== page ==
All appeared doom and gloom at Fulham, but a Great Escape creates a sense of a second chance.
Cottagers eager to avoid another relegation battle
When Roy Hodgson took over at Fulham in December last year all appeared doom and gloom, but eight months and a Great Escape later there is a sense of a second chance.
Last season's final day victory over Portsmouth secured a narrow 17th-placed Premier League finish and ensured Craven Cottage will be welcoming the likes of Manchester United and Arsenal in the 2008/09 campaign, rather than Doncaster and Swansea.
Hodgson was brought in to replace Lawrie Sanchez at the turn of the year as the former Northern Ireland manager was handed his marching orders with Fulham struggling, despite starting the season with a new-look squad following heavy summer investment.
The arrival of Hodgson was not met with a sense of euphoria in West London with the ex-Inter Milan, Switzerland and Finland boss recognised more for his European pedigree than domestic achievements, where he was best known for a brief stint at Blackburn in the 1990s.
Hodgson, though, renewed Fulham's fortunes and four wins from their final five games, including an epic 3-2 turnaround at Manchester City, gives a clear indication that he is capable of getting the best out of his players.
The survival suggests Fulham have been handed another life to create a feeling of buoyancy among supporters but, for all the fighting spirit displayed and the respect Hodgson has earned, it is difficult to see much more than a repeat of last season this time around.
And as the current summer break began with transfer funds in short supply as goalkeeper Mark Schwarzer and midfield duo Zoltan Gera and Andranik Teymourian arrived for free in May and June, there was no added reason for hopes to be high.
The above named trio will reinforce the Cottagers and Gera is a shrewd signing but, with only another goalkeeper, David Stockdale, entering for a fee in the initial summer months, it appeared the necessary money required to avoid a new relegation scrap was unavailable - suggesting lessons had been learned from the Sanchez era.
It also looked like yours truly's recent Season Shape-up observation of tight purse strings at Craven Cottage was proving to have hit the nail on the head with astute foresight. I should have known better.
July saw club chairman Mohamed Al Fayed bring his chequebook out with a bang as West Ham's coffers were boosted to the combined tune of £6.3million as Bobby Zamora and John Pantsil were purchased to slightly mixed reactions.
And after renegotiating a fee based on an old injury highlighted in a medical, Fulham have also taken advantage of London-loving former Everton striker Andy Johnson's rumoured homesickness.
The occasional, 'how much?' has been uttered when Johnson's move, which could eventually be worth £13million, is discussed, but Fulham are in desperate need of a reliable frontman who will find the net with frequency.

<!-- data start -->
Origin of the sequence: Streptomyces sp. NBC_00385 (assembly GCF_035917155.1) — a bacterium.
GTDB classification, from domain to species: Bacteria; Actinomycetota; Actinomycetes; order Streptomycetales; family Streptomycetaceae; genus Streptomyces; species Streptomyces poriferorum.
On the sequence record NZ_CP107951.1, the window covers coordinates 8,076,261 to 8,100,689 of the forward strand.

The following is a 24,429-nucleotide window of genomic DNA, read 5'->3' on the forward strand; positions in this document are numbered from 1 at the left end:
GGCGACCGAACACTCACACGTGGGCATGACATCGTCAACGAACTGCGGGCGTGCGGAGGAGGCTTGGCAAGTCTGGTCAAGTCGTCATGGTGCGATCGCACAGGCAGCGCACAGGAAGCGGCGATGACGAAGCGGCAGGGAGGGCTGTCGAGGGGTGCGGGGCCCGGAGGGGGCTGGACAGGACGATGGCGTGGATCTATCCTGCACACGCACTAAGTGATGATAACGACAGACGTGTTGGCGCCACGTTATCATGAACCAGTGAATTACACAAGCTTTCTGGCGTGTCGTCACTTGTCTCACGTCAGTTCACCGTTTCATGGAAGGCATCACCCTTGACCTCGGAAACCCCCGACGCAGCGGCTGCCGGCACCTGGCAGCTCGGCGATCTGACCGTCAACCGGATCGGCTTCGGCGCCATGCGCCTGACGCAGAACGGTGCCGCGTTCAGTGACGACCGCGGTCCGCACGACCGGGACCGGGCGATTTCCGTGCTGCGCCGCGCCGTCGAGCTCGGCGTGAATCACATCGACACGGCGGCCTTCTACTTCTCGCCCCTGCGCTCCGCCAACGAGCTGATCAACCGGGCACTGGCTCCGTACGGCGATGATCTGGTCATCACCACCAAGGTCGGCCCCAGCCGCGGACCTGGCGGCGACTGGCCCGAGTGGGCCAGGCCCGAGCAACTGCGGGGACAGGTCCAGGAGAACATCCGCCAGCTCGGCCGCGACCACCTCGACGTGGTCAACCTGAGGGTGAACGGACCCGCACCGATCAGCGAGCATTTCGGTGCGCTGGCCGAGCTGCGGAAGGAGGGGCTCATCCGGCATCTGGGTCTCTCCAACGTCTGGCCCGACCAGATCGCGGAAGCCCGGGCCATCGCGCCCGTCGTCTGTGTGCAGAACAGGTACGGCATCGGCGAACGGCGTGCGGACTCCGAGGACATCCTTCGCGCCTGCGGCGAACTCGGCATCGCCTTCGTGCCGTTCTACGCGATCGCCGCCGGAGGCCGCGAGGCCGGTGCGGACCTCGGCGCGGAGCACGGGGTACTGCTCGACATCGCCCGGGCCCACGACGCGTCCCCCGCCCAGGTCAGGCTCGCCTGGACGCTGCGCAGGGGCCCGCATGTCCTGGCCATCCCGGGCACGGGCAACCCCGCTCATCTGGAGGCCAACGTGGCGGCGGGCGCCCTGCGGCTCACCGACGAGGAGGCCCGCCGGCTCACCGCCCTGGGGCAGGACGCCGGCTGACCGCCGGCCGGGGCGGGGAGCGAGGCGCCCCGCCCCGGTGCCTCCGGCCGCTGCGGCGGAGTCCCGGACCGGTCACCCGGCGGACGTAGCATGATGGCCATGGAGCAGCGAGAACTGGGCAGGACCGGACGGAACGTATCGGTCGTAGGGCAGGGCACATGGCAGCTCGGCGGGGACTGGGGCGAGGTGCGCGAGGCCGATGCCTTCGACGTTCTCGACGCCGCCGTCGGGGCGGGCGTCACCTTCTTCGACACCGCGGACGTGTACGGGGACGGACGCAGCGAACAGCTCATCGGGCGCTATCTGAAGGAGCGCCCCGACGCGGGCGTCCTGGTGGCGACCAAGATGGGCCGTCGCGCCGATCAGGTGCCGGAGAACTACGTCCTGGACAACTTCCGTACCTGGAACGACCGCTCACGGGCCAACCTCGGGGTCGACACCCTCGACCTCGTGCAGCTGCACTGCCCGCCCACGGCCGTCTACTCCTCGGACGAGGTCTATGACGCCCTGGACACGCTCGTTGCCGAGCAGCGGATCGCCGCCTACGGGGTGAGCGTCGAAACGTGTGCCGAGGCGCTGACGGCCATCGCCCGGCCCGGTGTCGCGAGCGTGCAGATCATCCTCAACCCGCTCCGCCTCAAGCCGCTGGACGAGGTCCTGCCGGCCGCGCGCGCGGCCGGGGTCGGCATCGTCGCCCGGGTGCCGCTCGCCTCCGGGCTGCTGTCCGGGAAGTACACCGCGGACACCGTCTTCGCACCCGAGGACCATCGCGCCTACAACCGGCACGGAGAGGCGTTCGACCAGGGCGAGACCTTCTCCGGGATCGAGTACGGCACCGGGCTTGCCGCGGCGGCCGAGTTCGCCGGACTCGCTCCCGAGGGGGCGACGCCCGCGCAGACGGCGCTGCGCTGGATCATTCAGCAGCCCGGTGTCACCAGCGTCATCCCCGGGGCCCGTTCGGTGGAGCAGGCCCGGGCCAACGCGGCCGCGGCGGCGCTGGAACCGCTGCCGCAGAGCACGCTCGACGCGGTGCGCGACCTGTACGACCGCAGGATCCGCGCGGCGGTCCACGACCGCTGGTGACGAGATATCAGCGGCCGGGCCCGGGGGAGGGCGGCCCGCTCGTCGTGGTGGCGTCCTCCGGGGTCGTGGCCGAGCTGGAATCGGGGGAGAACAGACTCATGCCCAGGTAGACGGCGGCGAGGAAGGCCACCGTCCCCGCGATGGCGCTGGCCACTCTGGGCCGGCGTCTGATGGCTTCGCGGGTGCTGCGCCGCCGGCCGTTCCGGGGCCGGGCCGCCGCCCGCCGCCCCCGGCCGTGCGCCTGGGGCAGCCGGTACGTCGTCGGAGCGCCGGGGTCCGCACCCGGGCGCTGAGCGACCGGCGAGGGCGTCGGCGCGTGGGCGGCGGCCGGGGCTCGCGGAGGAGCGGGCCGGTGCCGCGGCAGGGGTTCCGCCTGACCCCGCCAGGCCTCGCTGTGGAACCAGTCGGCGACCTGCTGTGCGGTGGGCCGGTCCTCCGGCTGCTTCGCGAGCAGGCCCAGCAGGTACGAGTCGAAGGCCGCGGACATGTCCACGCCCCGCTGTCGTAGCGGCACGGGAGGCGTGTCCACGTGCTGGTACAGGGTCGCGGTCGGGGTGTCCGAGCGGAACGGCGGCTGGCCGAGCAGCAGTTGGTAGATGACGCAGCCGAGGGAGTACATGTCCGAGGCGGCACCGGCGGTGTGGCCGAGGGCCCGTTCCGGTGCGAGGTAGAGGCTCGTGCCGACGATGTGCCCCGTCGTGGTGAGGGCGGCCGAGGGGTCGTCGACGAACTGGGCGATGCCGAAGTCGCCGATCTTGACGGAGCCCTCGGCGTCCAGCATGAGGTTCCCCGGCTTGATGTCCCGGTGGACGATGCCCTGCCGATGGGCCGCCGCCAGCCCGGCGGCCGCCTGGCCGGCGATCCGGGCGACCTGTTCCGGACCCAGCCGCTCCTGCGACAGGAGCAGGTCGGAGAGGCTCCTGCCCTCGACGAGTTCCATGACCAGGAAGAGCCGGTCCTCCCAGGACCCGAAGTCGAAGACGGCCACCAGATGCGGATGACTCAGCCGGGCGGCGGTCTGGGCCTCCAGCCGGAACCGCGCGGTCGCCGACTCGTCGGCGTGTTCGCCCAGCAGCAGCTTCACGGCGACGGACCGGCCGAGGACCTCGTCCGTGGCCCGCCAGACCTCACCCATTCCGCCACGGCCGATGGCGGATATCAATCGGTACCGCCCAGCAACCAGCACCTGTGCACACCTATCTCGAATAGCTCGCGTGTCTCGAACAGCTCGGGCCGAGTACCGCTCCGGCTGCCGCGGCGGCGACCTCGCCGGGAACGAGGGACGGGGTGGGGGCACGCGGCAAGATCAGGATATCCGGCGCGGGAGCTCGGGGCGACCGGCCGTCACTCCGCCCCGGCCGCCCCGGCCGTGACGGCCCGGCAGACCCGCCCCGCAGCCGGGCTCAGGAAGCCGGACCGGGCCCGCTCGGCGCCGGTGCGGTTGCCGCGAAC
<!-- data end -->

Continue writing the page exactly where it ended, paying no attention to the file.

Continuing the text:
And with Diomansy Kamara facing six months out after undergoing reconstructive knee surgery and Brian McBride, one of a host of players to leave Craven Cottage this summer, returning to America, Hodgson appears to have set his sights on pairing Johnson with Zamora in a classic big man-little man partnership.
Fulham's problems, though, do not end in attack and a rearguard which leaked 31 goals at home last season - the third worst record in the league - clearly requires strengthening.
Finland international defender Toni Kallio's loan move from Swiss club Young Boys has been made permanent, while a third goalkeeper has also been captured as Pascal Zuberbuhler arrives on a single season deal, but the major bonus will be the signing of right-back Fredrik Stoor on a four-year contract.
The Fulham faithful will be keen to keep it under their hats that Stoor was part of the Rosenborg defence which was comprehensively taken apart 4-0 at home by Kings Road rivals Chelsea in the UEFA Champions League last November, but Hodgson's knowledge of European football cannot be questioned and the Sweden international could prove a decent piece of business.
Elsewhere, hopes will be high that influential midfielder Jimmy Bullard stays at the club and remains match fit, while Northern Ireland star striker David Healey could yet find his feet following an unsuccessful first season after his move from Leeds United.
But even if everything goes in Hodgson's favour, Fulham still appear set for another struggle and it could perhaps be the shortcomings of the newly promoted teams - Hull, Stoke and West Brom - which saves their bacon.
The scalp of a big team is likely to provide the biggest cheer, while the fear of another possible relegation battle could provide an adrenalin rush over mid-table mediocrity, but anything above a 15th-placed finish would be viewed as an excellent achievement.
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